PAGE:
Our August Book Picks: Fiction

Chloe

Colombiano by Rusty Young

For seven years Rusty Young, author of the international bestseller Marching Powder, lived and worked in Colombia, interviewing special forces soldiers, snipers, undercover intelligence agents and members of two vicious terrorist organisations – the FARC and Autodefensas. Colombiano is an epic tale of rural villages held to ransom, of jungle drug labs, cocaine supermarkets, witch doctors and buried millions, of innocent teenage love, barbaric torture and meticulously planned revenge. Both blockbuster thriller and electrifying coming-of-age story, Rusty Young’s powerful novel is also a meditation on the redeeming power of love.

Whipbird by Robert Drewe

Kungadgee, Victoria, Australia. A weekend in late November, 2014. At Hugh and Christine Cleary’s new vineyard, Whipbird, six generations of the Cleary family are coming together from far and wide to celebrate the 160th anniversary of the arrival of their ancestor Conor Cleary from Ireland. Hugh has been meticulously planning the event for months – a chance to proudly showcase Whipbird  to the extended clan. Some of these family members know each other; some don’t. 

As the wine flows, it promises to be an eventful couple of days.
Comic, topical, honest, sharply intelligent, and, above all, sympathetic, Robert Drewe’s exhilarating new novel tells a classic Australian family saga as it has never been told before.

Common People by Tony Birch 

In this unforgettable new collection Tony Birch brings alive a cast of characters from all walks of life. These remarkable and surprising stories explore the lives of common people caught up in the everyday business of living and the struggle to survive. From a young girl who is gifted to a middle-class family for Christmas to a homeless deaf man who unexpectedly delivers a baby, Birch’s stories are set in gritty urban refuges and struggling regional communities. His deftly drawn characters find unexpected signs of hope in a world where beauty can be found on every street corner – a message on a t-shirt, a friend in a stray dog, a star in the night sky – and the ordinary kindness of strangers can have extraordinary results. 

What We Lose by Zinzi Clemmons

A short, intense and profoundly moving debut novel about race, identity, sex and death Thandi is American, but not as American as some of her friends. She is South African, but South Africa terrifies her. She is a black woman with light skin.Her mother is dying.In exquisite vignettes of wry warmth and extraordinary emotional power, What We Lose tells Thandi's story. Both raw and artful, minimal yet rich, it is an intimate portrait of love and loss, and a fierce meditation on race, sex, identity, and staying alive.

Waiting for Monsieur Bellivier by Britta Rostlund 

'Are you waiting for Monsieur Bellivier, madame?' Helena Folasadu should of course say no. She doesn't know the man talking to her, she doesn't know Monsieur Bellivier, and she certainly isn't waiting for him. But, bored of life, and sparked by a whim, she says yes. The go-between leads her to a deserted floor in an office building and offers her a large sum of money to sit at a computer and forward emails to Monsieur Bellivier. The emails turn out to be in code, and the bouquets Helena is handed every evening entangle her in an even greater mystery. For fans of The Elegance of the Hedgehog, A Man Called Ove and Amelie, a tale of two mysteries, set in the shadow of Montmartre.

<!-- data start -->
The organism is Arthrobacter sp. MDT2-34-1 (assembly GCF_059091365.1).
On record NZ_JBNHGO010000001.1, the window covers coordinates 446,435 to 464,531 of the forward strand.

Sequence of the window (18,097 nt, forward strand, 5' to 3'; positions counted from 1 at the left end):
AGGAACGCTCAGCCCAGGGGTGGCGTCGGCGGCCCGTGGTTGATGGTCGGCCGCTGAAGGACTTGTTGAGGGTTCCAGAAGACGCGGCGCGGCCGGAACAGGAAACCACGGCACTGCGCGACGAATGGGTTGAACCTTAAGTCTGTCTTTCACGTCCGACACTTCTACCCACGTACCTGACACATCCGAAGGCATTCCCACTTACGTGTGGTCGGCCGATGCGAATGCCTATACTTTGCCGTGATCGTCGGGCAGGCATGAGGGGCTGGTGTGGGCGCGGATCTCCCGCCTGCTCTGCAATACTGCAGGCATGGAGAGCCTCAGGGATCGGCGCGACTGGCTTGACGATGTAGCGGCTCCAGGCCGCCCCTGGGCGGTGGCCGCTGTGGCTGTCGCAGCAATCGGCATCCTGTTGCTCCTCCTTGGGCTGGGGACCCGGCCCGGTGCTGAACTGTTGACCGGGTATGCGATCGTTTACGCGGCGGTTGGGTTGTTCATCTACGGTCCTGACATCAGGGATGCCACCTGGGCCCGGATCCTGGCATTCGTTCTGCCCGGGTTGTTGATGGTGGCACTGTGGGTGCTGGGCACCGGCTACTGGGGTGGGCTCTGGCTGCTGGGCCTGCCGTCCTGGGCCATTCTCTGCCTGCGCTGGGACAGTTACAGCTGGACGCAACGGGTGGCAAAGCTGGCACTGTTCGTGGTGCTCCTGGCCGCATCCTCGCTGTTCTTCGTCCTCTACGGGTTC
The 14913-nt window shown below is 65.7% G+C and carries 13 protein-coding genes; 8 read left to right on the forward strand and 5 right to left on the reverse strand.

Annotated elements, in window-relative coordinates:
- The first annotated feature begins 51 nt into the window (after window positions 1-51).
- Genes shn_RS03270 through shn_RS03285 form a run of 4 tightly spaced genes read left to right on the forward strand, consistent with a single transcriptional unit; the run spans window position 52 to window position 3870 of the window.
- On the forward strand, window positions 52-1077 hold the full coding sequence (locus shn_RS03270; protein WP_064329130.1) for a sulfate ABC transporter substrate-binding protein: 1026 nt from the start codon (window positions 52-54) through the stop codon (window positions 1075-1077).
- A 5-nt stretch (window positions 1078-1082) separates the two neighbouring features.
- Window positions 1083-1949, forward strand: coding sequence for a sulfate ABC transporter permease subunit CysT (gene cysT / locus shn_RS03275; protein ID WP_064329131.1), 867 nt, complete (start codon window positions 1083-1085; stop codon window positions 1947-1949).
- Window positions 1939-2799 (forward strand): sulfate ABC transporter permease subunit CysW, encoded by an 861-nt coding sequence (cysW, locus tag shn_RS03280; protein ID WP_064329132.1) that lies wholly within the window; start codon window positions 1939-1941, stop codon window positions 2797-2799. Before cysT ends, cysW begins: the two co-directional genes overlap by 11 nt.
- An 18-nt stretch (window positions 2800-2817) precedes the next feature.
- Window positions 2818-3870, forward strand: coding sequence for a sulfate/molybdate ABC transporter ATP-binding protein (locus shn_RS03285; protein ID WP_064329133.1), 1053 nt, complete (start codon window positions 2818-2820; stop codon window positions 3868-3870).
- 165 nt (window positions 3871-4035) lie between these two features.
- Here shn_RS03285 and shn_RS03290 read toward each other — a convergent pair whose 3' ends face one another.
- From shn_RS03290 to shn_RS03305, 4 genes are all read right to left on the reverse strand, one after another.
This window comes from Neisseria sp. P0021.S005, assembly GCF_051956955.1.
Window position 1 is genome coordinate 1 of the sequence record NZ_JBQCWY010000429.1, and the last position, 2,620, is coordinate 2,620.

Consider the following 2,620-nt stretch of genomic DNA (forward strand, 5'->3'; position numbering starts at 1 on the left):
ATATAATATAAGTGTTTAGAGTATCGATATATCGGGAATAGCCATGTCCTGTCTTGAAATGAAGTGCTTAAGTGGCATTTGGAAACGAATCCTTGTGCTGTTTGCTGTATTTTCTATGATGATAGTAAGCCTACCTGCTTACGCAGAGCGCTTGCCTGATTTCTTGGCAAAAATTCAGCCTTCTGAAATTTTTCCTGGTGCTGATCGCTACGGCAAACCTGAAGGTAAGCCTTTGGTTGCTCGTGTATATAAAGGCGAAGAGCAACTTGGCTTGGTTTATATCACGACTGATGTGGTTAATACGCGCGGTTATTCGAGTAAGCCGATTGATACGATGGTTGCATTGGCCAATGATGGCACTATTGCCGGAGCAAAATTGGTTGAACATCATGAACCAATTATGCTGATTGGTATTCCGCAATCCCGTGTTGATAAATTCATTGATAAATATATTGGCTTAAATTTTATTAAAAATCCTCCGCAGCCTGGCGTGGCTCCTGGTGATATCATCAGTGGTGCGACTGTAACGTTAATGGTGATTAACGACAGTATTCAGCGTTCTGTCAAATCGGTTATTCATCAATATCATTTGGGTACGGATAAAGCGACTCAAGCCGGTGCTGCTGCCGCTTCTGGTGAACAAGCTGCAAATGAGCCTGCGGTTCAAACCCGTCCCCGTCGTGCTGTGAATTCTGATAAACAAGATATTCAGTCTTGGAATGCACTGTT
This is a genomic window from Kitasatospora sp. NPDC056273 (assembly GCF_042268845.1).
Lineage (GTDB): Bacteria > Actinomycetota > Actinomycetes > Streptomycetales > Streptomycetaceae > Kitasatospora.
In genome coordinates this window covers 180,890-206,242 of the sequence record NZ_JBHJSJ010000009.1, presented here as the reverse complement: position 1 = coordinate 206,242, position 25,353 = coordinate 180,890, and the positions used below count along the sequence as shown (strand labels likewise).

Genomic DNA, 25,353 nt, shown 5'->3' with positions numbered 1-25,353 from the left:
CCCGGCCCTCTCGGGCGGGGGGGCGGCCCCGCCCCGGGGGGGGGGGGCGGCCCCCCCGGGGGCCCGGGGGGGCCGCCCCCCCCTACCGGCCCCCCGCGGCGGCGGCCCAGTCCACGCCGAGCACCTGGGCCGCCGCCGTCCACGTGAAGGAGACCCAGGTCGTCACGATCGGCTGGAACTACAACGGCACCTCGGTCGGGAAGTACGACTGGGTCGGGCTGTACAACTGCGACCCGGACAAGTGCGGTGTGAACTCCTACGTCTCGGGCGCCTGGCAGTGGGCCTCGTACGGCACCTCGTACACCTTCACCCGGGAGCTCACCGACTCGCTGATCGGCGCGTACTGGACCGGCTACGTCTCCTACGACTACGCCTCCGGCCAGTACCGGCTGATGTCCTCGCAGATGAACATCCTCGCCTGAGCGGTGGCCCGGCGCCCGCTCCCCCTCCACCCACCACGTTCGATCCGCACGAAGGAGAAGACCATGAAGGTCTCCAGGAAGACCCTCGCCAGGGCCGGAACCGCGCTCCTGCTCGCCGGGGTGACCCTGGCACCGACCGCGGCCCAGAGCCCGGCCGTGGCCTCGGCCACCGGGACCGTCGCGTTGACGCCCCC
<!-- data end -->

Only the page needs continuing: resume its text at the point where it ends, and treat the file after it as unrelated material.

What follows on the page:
The Bedlam Stacks by Natasha Pulley

Deep in uncharted Peru, the holy town of Bedlam stands at the edge of a forest. The shrine statues move, and anyone who crosses the border dies. But somewhere inside are cinchona trees, whose bark yields quinine: the only known treatment for malaria. On the other side of the Pacific, it is 1859 and India is ravaged by the disease. The hunt for a reliable source of quinine is critical and in its desperation, the India Office searches out its last qualified expeditionary. Struggling with a terrible injury from his last mission and the strange occurrences at his family's ruined estate, Merrick Tremayne finds himself under orders to bring back cinchona cuttings at any cost and dispatched, against his own better judgement, to Bedlam.

Twentieth Man by Tony Jones

In September 1972 journalist Anna Rosen takes an early morning phone call from her boss at the ABC telling her about two bombings in Sydney's busy CBD. It's the worst terrorist attack in the country's history and Anna has no doubt which group is responsible for the carnage. She has been investigating the role of alleged war criminals in the globally active Ustasha movement. 
High in the Austrian Alps, guided by starlight and a crescent moon, Marin Katich is one of twenty would-be revolutionaries who slip stealthily over the border into Yugoslavia on a mission planned and funded in Australia which will have devastating consequences for all involved. 

The Town by Shaun Prescott 

2nd book by the Lifted Brow. Community radio host Ciara receives dozens of unmarked cassette recordings every week and broadcasts them to a listenership of none. Ex-musician Tom drives an impractical bus that no one ever boards. Publican Jenny runs a hotel that has no patrons. Rick wanders the aisles of the Woolworths every day in an attempt to blunt the disappointment of adulthood. In a town of innumerable petrol stations, labyrinthine cul-de-sac streets, two competing shopping plazas and ubiquitous drive-thru franchises, where are these people likely to find the truth about their collective past – and can they do so before the town completely disappears?